- The Washington Times - Thursday, May 12, 2005

THE EVENT: A Nation Honors Nancy Reagan, a dinner benefiting the Ronald Reagan Presidential Library Foundation, at the Ronald Reagan Building and International Trade Center.

THE SCENE: “An amazingly glamorous and cosy evening,” Vanity Fair scribe Dominick Dunne said of the not-to-be-missed affair, which gathered 600 rich and powerful pals of the former first lady for drinks, dinner and a tribute to her Wednesday night.

“Everyone is going to be here …,” Mary Ourisman exclaimed. “… Or they have to have a good excuse,” Marlene Malek added with a laugh as triple-A-list guests from Washington, New York, Los Angeles, Texas and other locales made their way into the pre-dinner VIP reception.

If there were jostling and squeezing, or even a bit of discreet rubbernecking, no one seemed to notice, perhaps because, as Mary Jane Wick put it, “We’re all family here.”

“We’ve all come to support Nancy,” Houston-based international socialite Lynn Wyatt declared. I didn’t care how long I had to fly; it was worth every mile.”

WHO WAS THERE: Mrs. Reagan is as close as it gets to being American royalty these days, so it was hardly surprising that the turnout was as spectacular as the flowers (her favorite peonies), food (tasty low-cal asparagus salad, well-done beef tenderloin, fruit sorbet) and entertainment (by legendary crooner Tony Bennett).

Watching the odd groupings at any given moment was well worth the $1,500-a-pop (minimum) ticket price: Secretary of State Condoleezza Rice, for example, laughingly protesting that she wasn’t too young to have worked in the Reagan administration (she was a Pentagon fellow) while chatting at the head table between banker Joe Allbritton and philanthropist Lily Safra with Eunice and Sargent Shriver just across the way; Sen. John McCain arriving with a glamorous “date” on his arm (his mother, Roberta McCain); White House Chief of Staff Andrew Card and Attorney General Alberto R. Gonzales making way for Justice Sandra Day O’Connor; Jeane Kirkpatrick, Jack Kemp and Paul Wolfowitz clustering in one corner as Secretary of Defense Donald H. Rumsfeld, entertainment mogul Merv Griffin and designer Carolina Herrera dominated another.

“I haven’t seen some of these people in years,” marveled Reagan-era protocol chief Lucky Roosevelt as former U.S. Information Agency chief Charles Wick hugged former Sens. Howard Baker and Nancy Landon Kassebaum Baker nearby.

“I haven’t seen some of them in so long that I’ve forgotten their names,” Betsey Bloomingdale joked.

THE INNER SANCTUM: Support for the Reagans was hardly an issue in the majority-Republican crowd, though just who did what — and when — is still important as far as their oldest supporters are concerned. As former Sen. Paul Laxalt noted, “These Reagan meetings are sure a lot bigger now than they were in ‘76.”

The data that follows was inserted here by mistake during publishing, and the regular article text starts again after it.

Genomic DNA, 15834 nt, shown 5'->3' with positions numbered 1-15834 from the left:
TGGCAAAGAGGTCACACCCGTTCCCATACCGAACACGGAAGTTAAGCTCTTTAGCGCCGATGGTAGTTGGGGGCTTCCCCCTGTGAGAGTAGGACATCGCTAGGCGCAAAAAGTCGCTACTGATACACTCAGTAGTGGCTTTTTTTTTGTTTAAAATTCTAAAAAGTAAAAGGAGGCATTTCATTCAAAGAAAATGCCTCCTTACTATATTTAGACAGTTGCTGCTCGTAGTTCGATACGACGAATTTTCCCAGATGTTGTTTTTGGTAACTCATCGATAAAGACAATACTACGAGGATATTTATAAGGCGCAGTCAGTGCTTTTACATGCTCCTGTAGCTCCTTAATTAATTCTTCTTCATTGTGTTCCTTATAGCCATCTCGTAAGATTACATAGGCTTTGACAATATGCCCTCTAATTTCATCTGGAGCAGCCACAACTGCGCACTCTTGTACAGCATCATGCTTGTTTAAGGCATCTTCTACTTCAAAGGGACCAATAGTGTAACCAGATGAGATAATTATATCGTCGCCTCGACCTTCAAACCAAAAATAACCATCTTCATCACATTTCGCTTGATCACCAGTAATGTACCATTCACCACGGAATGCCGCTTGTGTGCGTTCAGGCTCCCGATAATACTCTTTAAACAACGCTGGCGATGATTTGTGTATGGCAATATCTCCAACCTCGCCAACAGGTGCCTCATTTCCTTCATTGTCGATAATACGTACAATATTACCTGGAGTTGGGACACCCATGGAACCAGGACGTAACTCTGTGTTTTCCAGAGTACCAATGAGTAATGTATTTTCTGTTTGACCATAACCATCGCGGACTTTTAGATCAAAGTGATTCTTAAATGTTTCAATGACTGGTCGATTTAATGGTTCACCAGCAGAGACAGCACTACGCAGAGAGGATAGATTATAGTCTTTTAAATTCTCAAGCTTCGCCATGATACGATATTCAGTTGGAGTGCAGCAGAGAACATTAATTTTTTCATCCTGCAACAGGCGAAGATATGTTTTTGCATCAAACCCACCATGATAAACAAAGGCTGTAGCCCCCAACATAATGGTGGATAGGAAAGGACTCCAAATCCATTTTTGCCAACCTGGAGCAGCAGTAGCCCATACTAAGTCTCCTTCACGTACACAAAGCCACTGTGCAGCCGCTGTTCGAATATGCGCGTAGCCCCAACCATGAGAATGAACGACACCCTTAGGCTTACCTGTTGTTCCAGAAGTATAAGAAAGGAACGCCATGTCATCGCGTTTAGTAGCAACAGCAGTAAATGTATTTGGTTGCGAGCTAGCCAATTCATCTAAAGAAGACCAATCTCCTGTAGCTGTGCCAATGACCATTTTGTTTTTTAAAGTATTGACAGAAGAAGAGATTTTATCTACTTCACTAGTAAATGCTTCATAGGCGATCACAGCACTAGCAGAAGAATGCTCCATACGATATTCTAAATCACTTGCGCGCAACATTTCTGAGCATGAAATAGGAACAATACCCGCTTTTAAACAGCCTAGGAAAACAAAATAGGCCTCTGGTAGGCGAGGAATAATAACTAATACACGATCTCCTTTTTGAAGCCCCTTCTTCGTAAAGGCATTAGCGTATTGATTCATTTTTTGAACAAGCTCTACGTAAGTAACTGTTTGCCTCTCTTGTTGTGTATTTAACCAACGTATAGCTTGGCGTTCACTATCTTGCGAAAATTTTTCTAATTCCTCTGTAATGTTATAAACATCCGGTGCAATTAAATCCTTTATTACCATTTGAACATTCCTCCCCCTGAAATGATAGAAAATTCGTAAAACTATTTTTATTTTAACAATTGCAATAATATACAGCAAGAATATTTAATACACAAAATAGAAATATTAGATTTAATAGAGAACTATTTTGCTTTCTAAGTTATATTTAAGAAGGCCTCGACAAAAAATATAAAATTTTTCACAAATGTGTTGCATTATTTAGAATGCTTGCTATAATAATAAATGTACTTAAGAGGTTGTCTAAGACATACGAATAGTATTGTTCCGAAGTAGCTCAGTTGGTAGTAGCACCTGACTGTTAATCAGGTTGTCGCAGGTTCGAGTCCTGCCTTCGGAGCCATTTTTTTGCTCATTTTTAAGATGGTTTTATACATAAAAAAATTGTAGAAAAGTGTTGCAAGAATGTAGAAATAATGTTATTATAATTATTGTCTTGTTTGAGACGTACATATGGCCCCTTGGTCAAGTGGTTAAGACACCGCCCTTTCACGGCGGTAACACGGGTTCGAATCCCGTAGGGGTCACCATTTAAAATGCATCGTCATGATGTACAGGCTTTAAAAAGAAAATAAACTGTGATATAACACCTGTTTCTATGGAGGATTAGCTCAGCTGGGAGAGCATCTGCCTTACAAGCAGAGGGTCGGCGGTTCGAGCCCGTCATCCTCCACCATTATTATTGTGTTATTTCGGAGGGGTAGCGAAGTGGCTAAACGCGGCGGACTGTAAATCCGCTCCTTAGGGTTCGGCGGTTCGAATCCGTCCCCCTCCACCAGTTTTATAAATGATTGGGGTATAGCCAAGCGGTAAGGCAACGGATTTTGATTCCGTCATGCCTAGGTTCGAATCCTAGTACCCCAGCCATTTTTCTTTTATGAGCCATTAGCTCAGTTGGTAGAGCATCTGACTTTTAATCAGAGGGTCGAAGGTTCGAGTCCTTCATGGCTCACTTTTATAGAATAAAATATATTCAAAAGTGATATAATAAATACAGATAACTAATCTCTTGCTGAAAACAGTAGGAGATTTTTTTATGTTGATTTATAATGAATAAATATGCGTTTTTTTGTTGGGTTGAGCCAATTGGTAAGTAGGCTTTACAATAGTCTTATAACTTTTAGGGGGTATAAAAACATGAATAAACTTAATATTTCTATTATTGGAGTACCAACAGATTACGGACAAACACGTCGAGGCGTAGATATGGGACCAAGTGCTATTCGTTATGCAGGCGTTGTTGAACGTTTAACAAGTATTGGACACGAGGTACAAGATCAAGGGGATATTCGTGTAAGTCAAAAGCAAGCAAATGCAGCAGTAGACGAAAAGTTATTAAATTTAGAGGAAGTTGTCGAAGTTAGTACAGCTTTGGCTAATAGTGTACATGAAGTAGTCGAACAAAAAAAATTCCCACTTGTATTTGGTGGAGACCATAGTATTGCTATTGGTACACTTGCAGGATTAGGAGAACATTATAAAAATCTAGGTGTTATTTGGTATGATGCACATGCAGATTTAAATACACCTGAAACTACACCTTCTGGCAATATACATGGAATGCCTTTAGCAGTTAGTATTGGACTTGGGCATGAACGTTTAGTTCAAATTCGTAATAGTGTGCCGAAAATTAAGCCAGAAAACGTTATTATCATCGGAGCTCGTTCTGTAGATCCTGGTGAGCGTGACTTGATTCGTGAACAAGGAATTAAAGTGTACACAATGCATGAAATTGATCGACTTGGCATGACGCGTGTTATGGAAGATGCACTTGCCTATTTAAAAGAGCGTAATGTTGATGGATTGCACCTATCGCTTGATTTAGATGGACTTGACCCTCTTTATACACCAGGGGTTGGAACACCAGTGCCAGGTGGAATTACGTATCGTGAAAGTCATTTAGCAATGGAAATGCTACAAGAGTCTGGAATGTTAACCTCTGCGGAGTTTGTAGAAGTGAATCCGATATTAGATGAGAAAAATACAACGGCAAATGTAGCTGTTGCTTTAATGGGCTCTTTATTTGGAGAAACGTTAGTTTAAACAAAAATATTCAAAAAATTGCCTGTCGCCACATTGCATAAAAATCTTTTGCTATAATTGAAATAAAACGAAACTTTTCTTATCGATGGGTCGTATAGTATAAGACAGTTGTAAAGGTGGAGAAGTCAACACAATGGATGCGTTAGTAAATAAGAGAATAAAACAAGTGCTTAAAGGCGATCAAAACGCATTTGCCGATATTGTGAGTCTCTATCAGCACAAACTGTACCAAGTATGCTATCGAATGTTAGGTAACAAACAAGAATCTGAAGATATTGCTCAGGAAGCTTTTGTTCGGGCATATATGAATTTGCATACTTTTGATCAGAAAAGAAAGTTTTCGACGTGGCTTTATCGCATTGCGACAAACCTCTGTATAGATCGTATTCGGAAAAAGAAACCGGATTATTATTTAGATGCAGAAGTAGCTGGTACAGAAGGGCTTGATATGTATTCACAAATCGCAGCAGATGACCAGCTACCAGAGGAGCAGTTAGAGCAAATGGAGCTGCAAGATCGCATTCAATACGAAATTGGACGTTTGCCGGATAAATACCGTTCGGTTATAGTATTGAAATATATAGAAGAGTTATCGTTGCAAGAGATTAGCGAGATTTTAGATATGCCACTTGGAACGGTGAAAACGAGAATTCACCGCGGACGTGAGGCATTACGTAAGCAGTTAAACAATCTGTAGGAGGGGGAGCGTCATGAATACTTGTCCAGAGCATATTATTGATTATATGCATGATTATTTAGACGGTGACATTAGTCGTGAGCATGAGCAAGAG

MAKING NICE: Emcee Diane Sawyer of ABC News enjoyed pointing out the bipartisan nature of the tribute to Mrs. Reagan. “Sometimes the lion can lie down with the lamb, even though the lamb doesn’t get much sleep,” she kidded before introducing Senate Majority Leader Bill Frist, Senate Minority Leader Harry Reid, Speaker of the House J. Dennis Hastert and House Minority Leader Nancy Pelosi.

All four lauded Mrs. Reagan’s steadfast affection and support of her husband throughout 52 years of marriage. “She gave her husband such happiness as comes to few men,” Mr. Frist said. “She not only promoted his legacy,” Mr. Reid noted, “she added to it with her incredible vision and grace.”

Mrs. Reagan’s support of drug-abuse prevention (“Just say no”), foster grandparents programs and Alzheimer’s disease research were widely praised, especially by Mrs. Pelosi, who couldn’t resist mentioning that the former first lady is a vocal supporter of stem-cell research programs opposed by many Republicans.

VEEP HITS THE SPOT: Mrs. Reagan is known to be a great admirer of the late Jacqueline Kennedy Onassis, so she surely was pleased when Vice President Dick Cheney described her as an “equally stunning lady in red” after comparing White House portraits of the two women by Aaron Shikler. Mrs. Reagan, he said, “also defined the beauty and style of an entire era with graciousness and good taste. … She is one of the most admired women of our time.”

MOST MOVING MOMENT: After a video tribute devoted to her childhood, marriage and careers as an actress and political wife, Mrs. Reagan came onstage to a prolonged standing ovation.

“It’s hard to believe I did all that,” she said before mentioning how “honored” she was that both Democrats and Republicans were there. “It makes me feel so special — perhaps we should do this more often.”

Mrs. Reagan thanked President and Mrs. Bush for inviting her to stay at the White House on what was her first trip to Washington since her husband’s funeral last year.

“So many memories, so many people,’ she said, her voice wavering. “Anwar Sadat in the Rose Garden, Margaret Thatcher, Mikhail Gorbachev, Mother Teresa. They all come back to me when I’m in that house.”

MOUNTAINTOP SHRINE: The event raised $2.5 million for the latest addition to the 100-acre Reagan library site overlooking the Simi Valley and Pacific Ocean: a 90,000-square-foot pavilion for an incarnation of Air Force One, the “flying White House” used by every president from Richard Nixon to George W. Bush. The Reagans flew 211 missions, or 631,640 miles, on the now-retired 707 jet, which will be mounted on three pillars in front of a massive glass wall to give visitors the effect that they are flying on it themselves.

“The library is a place [where] the sun will never set on the principles that Ronnie believed in so deeply,” his widow said at evening’s end, “a place where we’ll never forget the ideals he cherished, the optimism he symbolized or the America he loved.”

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